Jason Hill is a McKnight Land-Grant Professor in the Department of Bioproducts and Biosystems Engineering. He also serves as a Resident Fellow of the University’s Institute on the Environment. His research focuses on the consequences of energy, agriculture, and natural resource use from a life-cycle perspective. His work on the impacts of transportation biofuels has been published in the journals Science and the Proceedings of the National Academy of Sciences. He recently served on the National Research Council’s Committee on the Economic and Environmental Impacts of Increasing Biofuels Production. Jason received his A.B. in Biology from Harvard College and his Ph.D. in Plant Biological Sciences from the University of Minnesota.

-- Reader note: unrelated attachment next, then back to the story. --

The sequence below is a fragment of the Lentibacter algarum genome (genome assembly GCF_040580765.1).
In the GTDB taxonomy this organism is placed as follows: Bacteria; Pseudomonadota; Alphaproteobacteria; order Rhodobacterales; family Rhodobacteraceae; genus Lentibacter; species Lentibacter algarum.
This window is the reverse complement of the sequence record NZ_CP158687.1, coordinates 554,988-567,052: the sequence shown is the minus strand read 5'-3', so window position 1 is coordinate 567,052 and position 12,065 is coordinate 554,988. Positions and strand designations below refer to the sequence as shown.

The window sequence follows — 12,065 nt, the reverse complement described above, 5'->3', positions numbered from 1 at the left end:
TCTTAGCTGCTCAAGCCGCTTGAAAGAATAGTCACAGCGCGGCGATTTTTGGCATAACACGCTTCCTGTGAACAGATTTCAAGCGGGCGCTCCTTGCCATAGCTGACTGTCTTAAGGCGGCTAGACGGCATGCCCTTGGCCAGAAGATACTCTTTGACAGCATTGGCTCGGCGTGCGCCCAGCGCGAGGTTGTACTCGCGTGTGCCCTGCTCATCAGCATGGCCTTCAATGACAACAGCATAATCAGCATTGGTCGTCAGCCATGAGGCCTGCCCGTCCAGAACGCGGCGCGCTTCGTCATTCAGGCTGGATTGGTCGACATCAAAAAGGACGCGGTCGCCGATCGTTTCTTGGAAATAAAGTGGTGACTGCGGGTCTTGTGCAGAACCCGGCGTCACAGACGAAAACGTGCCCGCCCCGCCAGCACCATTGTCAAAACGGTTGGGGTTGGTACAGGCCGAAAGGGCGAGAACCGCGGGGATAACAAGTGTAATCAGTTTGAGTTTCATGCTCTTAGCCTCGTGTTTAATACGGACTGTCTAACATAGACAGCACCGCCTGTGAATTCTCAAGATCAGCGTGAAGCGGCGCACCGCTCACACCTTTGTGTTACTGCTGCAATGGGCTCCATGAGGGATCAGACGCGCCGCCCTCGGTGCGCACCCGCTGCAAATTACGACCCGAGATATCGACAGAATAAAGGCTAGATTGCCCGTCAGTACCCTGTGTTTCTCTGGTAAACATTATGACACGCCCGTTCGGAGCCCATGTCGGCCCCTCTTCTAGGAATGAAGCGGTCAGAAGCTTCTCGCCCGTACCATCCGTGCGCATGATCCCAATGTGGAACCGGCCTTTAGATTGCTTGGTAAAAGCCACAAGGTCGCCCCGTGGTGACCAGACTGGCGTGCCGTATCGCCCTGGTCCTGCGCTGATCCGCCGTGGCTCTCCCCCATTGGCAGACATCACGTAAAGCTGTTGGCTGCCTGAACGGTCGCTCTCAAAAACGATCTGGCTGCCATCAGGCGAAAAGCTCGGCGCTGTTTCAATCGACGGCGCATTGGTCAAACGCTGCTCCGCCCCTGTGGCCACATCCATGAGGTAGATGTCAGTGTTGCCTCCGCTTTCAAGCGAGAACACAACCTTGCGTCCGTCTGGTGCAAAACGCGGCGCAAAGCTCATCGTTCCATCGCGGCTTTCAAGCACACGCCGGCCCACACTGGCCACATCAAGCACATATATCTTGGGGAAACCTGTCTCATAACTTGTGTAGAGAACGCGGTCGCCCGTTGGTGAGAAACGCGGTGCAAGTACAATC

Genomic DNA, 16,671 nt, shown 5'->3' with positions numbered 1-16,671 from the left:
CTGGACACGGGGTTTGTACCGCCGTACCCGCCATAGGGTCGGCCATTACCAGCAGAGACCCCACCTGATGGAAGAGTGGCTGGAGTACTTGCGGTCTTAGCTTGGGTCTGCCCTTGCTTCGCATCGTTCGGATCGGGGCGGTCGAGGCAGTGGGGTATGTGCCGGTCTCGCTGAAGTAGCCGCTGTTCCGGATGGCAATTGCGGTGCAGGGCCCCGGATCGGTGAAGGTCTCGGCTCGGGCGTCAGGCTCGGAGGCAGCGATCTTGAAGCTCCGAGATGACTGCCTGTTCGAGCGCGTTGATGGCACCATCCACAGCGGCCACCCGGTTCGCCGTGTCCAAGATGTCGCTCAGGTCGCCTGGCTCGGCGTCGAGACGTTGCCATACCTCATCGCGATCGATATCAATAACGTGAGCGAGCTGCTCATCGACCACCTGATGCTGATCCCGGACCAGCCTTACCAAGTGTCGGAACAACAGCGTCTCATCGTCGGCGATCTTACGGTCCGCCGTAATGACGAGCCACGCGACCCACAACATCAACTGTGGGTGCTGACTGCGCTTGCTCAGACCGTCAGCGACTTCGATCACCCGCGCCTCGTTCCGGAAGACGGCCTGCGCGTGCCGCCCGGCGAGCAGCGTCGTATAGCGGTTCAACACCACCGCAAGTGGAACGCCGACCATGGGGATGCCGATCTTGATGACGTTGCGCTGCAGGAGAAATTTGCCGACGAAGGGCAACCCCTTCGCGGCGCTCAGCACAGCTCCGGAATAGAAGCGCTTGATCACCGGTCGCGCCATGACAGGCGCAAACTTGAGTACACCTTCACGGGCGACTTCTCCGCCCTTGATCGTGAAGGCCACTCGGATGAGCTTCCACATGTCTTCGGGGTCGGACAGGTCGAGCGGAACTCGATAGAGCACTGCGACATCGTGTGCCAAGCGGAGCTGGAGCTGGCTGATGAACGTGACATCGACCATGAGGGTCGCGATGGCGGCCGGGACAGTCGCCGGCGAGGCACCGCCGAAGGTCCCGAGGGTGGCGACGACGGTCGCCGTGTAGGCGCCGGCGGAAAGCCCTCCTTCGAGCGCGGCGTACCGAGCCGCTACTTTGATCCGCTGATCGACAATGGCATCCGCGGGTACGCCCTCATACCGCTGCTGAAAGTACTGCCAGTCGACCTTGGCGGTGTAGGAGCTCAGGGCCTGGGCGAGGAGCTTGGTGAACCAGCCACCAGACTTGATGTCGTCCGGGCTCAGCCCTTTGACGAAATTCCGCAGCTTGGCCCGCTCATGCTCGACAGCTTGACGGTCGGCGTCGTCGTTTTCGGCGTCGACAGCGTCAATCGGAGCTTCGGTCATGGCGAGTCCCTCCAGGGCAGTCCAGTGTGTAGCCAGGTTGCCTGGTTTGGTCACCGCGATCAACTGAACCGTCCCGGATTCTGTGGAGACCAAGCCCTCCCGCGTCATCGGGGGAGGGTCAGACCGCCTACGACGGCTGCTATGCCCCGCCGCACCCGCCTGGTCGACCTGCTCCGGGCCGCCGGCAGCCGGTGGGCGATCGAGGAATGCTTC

Brian Horgan is a Professor and Extension Specialist in the Department of Horticultural Sciences. He has led field based horticulture extension educators, served as interim department head, coordinated and directed the construction and fundraising for the on-campus Turfgrass Research, Outreach and Education Center and chaired numerous college and university committees. Brian has served as associate editor for the journals Crop Science, International Turfgrass Research and the European Turfgrass Society. His research interests focuses on soil fertility and plant nutrition, fate and transport of pesticides and nutrients, water conservation strategies and low-input turfgrass systems. He has provided invited seminars across the U.S.A, Europe, South America and Asia.